A few years ago we had people dressed up as those Lego guys? That was us. So, we got Teletubbies people, some Vikings. Of course, people make their own suits, because there's some thematic, and that's how, it helped in the spirit. You know sometimes, you go to a show, you're with your gang of people. You stay close together, don't talk with strangers. Those people who wear crazy colored winter wear clothes go up to each other make social interaction that wouldn't have had otherwise. And that's good for the spirit of the event.
BECKY - Great. It's so cold, you have to create some joy and happiness. And it's like taking a negative to a positive.
NICOLAS - And I told you, the first few years, we got the idea, we were talking about taming the winter, stop complaining, that was the idea. After a few years, we were really proud of people because people were now saying, I'm looking forward to winter because of Igloofest. It's like, okay we kind of succeeded on that aspect. Okay, we gave them that reason to enjoy, to dress, and go outside - and cause there's a lot of people who just stay indoors eat and are couch potatoes during those long winters, not doing anything. So, it's good for people to go outside. Breathe, enjoy your city, see a different side of the city and be social.
BECKY - Winter night time.
NICOLAS - Yeah, yeah. And there's no activities for the youngsters. For the 18 to 35 years of age. There's not that much of activities in winter.
BECKY - Sports.
NICOLAS - Yeah, if you do sports, yeah. You'll be outside the whole winter time. Unless, there's no party, there's no events outside. And that's a good reflection of what we can be. Even though sometimes people get lazy. And I always said, there's no bad temperature, there's wrong clothing decisions. So, if you're dressed properly, warm, multi-layered, everything is fine. You dance, you have a mulled wine, there's a fire pits. Everything's there to just warm up.
BECKY - Okay. What has been one of the biggest challenged you've had over the years, with producing Igloofest?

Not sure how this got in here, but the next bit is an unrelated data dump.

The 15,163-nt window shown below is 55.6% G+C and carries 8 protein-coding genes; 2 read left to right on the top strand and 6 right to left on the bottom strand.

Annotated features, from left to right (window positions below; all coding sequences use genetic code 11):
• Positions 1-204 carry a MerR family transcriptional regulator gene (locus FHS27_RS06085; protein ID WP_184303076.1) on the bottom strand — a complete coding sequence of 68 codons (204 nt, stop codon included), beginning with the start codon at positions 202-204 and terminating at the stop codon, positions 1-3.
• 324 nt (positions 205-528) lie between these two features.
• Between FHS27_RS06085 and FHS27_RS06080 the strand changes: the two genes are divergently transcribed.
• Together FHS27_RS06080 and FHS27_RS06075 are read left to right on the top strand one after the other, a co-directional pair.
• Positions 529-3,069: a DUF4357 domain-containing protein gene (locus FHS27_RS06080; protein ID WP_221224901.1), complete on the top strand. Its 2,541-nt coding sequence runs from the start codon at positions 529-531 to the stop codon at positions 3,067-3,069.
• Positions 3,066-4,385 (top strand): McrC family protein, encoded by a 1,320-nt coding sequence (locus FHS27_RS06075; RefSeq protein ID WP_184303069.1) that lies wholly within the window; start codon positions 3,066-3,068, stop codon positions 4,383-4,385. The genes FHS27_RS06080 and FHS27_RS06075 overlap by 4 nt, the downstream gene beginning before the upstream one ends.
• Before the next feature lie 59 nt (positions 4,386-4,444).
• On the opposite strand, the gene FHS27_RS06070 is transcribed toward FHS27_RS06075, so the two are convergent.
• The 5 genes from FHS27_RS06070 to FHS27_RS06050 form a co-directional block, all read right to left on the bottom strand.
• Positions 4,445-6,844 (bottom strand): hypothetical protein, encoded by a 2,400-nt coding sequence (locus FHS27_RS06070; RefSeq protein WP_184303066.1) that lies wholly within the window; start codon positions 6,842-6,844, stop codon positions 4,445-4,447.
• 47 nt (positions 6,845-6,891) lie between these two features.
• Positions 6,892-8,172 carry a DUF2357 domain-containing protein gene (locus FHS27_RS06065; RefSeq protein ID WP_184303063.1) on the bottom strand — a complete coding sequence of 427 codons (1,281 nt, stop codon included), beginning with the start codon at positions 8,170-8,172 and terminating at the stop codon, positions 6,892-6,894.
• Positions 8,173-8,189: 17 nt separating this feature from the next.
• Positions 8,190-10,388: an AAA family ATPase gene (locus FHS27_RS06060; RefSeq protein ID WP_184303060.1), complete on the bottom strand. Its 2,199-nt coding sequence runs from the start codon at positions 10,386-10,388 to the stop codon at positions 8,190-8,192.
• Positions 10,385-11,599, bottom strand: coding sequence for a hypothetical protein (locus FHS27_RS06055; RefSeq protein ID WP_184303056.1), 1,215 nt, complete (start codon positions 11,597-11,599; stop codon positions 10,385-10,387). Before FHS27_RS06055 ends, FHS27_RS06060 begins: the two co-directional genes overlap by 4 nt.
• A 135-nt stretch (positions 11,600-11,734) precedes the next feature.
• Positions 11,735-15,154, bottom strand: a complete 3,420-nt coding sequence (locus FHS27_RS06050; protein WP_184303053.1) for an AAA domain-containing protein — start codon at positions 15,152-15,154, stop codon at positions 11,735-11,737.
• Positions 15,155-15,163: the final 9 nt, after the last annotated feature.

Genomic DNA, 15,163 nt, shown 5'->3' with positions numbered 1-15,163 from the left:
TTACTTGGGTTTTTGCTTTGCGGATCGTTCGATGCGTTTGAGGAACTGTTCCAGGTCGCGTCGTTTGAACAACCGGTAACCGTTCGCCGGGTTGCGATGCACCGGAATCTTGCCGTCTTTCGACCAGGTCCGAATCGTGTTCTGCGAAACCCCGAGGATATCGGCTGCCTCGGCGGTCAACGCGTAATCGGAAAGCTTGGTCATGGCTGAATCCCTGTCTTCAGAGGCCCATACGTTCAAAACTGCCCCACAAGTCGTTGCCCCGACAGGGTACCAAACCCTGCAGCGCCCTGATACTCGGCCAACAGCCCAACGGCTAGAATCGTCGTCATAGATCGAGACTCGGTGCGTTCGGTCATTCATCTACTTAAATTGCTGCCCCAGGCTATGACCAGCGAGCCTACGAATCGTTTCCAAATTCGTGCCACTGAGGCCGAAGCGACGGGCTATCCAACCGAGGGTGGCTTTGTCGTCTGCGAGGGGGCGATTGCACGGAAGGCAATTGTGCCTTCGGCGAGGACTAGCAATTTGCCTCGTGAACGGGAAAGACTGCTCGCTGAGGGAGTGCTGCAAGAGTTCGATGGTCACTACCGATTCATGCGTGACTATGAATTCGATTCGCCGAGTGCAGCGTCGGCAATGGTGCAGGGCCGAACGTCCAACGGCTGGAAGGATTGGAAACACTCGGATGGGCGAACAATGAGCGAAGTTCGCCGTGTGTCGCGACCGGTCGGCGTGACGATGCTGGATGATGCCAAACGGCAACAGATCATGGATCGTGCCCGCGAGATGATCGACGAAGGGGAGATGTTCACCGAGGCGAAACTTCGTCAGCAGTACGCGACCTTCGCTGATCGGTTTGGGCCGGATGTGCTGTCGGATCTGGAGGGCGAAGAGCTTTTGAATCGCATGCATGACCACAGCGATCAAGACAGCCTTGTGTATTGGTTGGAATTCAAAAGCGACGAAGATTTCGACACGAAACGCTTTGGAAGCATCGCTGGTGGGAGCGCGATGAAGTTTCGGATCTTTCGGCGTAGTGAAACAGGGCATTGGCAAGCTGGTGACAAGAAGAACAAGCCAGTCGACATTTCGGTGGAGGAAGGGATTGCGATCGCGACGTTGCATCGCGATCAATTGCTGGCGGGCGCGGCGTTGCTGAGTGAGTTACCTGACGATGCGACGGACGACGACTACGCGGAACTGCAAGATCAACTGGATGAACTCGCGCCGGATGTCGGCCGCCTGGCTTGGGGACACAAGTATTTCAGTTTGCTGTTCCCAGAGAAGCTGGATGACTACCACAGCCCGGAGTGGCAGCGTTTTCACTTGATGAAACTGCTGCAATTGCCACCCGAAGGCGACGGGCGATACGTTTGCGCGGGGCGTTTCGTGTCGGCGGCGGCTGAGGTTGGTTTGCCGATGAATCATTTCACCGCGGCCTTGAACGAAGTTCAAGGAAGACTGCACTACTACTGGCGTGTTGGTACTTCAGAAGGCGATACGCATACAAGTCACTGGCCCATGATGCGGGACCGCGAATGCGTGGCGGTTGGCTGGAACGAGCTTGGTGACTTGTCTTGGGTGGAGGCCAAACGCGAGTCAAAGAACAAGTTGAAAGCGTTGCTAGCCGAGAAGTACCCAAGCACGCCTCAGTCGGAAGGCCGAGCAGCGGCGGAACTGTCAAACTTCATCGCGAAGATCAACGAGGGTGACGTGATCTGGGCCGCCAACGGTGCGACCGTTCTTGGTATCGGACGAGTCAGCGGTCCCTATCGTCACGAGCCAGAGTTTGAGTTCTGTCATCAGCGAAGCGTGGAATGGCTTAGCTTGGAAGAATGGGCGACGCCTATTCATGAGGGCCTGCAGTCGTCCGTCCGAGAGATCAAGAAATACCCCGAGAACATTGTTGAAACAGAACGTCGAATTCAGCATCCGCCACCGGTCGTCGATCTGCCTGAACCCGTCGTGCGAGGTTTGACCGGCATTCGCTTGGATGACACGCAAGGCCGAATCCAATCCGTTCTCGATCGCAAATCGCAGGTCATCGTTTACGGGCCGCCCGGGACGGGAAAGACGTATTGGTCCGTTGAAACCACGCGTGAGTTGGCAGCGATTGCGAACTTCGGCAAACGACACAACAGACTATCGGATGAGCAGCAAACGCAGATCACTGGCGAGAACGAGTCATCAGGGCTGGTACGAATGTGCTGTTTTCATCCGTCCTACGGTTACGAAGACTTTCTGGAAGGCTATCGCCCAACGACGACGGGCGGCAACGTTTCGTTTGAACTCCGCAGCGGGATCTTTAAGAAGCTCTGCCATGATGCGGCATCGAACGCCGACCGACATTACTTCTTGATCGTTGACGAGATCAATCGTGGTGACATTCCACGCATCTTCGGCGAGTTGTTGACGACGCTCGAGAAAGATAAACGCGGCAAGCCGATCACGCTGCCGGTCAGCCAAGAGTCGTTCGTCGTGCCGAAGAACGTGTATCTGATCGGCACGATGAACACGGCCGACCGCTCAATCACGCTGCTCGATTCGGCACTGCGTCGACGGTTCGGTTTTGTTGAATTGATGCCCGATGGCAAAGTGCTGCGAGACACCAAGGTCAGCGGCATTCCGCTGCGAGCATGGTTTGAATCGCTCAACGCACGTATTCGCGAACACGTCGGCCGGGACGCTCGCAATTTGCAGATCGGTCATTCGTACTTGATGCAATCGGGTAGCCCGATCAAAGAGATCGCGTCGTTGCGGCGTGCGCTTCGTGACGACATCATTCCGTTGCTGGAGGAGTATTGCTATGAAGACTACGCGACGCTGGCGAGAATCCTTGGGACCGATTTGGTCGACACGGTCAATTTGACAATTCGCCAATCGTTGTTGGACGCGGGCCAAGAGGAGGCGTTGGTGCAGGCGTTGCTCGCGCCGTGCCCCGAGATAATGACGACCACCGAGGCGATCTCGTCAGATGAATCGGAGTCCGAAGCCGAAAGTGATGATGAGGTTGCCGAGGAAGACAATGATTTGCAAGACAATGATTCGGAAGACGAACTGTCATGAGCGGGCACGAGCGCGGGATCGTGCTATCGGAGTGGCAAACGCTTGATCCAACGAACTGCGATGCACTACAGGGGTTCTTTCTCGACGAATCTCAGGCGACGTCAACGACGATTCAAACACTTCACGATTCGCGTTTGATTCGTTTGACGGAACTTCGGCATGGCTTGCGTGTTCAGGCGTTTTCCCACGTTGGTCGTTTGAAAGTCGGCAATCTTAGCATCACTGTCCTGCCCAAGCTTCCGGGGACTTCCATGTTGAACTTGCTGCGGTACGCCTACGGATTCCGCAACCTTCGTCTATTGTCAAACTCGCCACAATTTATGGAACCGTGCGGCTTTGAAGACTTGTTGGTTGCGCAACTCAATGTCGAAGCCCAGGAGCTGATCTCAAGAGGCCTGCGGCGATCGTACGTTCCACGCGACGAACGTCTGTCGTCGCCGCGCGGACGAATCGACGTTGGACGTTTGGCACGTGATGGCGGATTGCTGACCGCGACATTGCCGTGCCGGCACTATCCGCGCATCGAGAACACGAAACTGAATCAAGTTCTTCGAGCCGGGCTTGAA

NICOLAS - Of course, weather. So, that's the main thing because it changed so much. Sometimes it's windy, sometimes it's icy conditions. It's tough on the technical stuff on all the setups to stay outside for weeks, that's pretty tough for people as well. The other challenge that we have, that we're experiencing the last few years, it's with the millennials. They don't go to events the same way that people were going before. They stay home and watch Netflix and chill.
BECKY - But, tickets are so reasonable. I was so surprised at how affordable your Igloofest is. You know, I'm used to going to festivals like $500 usd. How are you able to keep the ticket prices so low?
NICOLAS - It's tough. It's like I said, see when we have a lot of people, things go along. But like I said, with the millennials, they want to experience something different. So, they do it once, but then they think been there, done that.
BECKY - And that's how do you keep innovating, so they keep coming back?
NICOLAS - That's it. And that's why we're targeting more international people coming. Because if you want to experience, then that's the big trend these years. And that's why we're getting more and more people all over the world coming to experience the festival.
BECKY - I'd never heard of it until my friend told me.
NICOLAS - Oh yeah? Nice. That's the work we're trying to do. That's the work that people coming, they become real ambassadors. We have a group from Denver, we have friends in Burlington and in New York. They're all meeting in Montreal. Because we convinced them to come, and it's growing like that.
BECKY - Okay, cool. Is there anything else you'd like to say to our readers about Igloofest?
NICOLAS - You can go to summertime festivals around the world, with all the same DJs. If you want to experience something different come and check out Igloofest. You do not even have to be an electronic music lover, and you would have a good time. There's a good beat for you to dance and enjoy. It's something you won't experience anywhere else. Because the setup is massive. And the people in Montreal, they like to party, they're in a good mood, you'll enjoy and you'll have a good time.
With three stages and something different every year. Igloofest is a great way to use the cold dark winter months. Want to check out Igloofest for yourself?
Next Igloofest is January 16-February 1, 2020. More information and lineup here.